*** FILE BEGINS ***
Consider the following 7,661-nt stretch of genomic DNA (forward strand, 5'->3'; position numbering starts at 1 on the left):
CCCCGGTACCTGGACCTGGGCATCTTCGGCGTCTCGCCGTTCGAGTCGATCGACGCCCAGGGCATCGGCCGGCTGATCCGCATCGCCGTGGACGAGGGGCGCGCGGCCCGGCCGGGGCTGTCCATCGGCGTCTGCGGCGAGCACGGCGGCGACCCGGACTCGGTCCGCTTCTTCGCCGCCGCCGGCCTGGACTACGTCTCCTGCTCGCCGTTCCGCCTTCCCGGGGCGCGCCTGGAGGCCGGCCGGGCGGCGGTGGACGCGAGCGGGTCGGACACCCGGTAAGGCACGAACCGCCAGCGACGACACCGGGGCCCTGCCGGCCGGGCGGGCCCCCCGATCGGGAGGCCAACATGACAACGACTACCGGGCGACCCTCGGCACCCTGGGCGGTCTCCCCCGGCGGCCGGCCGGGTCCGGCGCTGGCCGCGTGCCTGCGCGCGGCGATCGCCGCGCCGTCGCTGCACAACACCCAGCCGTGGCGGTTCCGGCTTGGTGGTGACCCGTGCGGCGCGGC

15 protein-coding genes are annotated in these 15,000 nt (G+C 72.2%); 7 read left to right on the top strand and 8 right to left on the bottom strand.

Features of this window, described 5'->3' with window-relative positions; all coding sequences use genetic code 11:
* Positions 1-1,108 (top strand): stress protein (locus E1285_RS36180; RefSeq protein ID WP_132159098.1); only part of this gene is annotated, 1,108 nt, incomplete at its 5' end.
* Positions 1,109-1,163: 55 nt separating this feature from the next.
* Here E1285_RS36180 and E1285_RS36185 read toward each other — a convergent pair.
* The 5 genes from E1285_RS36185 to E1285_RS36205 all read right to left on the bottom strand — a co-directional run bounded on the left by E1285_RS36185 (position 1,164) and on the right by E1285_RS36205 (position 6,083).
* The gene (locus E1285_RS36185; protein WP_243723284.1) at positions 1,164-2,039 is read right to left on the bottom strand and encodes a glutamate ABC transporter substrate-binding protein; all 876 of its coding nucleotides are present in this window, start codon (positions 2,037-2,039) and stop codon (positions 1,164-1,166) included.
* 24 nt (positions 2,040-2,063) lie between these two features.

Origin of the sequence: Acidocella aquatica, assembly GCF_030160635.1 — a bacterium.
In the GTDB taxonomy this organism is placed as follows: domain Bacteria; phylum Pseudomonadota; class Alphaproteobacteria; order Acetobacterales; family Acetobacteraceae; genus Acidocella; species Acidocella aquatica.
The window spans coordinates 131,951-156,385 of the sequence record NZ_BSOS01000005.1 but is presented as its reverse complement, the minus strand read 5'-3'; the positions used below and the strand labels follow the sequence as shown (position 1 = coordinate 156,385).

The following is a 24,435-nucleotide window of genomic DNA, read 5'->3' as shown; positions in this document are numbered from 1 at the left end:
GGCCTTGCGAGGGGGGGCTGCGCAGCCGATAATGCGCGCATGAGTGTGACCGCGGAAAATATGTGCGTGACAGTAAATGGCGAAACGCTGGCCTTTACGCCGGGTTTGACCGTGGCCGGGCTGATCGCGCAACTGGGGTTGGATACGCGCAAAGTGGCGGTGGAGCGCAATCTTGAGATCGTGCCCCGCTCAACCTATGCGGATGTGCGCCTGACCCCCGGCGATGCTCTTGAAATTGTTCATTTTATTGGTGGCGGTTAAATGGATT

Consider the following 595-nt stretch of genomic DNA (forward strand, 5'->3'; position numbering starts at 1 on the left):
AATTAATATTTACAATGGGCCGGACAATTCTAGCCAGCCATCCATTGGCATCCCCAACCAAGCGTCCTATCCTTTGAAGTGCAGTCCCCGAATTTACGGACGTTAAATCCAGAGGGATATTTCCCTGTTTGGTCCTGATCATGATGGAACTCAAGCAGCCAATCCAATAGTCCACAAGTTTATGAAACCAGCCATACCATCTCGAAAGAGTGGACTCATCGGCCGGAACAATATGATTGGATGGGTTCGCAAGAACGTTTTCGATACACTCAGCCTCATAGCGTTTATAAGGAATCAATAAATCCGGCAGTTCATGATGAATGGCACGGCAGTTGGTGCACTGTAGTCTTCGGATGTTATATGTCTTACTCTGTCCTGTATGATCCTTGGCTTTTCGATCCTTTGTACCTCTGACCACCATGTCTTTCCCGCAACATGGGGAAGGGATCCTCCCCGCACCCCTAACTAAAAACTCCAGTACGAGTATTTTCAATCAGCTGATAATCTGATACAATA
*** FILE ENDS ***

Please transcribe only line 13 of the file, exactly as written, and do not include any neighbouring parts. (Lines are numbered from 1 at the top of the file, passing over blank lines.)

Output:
The window spans coordinates 131,951-156,385 of the sequence record NZ_BSOS01000005.1 but is presented as its reverse complement, the minus strand read 5'-3'; the positions used below and the strand labels follow the sequence as shown (position 1 = coordinate 156,385).